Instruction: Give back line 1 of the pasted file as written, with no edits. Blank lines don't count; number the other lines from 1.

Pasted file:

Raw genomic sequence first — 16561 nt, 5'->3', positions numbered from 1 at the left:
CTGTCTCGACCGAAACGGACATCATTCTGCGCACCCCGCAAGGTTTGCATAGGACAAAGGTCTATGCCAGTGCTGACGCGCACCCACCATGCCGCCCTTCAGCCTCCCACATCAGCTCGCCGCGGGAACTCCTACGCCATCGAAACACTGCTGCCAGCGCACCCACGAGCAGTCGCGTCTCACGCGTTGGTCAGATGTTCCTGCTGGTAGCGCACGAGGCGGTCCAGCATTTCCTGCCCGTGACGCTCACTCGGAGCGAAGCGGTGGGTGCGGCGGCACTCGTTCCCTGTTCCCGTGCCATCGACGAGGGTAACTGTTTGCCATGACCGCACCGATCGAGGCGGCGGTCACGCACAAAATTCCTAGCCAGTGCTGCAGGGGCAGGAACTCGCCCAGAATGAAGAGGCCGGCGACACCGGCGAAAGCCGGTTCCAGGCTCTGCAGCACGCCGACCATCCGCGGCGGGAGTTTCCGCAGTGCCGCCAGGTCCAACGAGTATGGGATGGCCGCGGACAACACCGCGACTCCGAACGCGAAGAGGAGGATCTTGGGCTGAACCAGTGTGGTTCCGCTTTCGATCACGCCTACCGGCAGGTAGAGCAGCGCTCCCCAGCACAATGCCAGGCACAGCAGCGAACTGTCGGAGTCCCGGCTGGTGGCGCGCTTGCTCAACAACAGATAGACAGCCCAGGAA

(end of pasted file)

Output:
Raw genomic sequence first — 16561 nt, 5'->3', positions numbered from 1 at the left: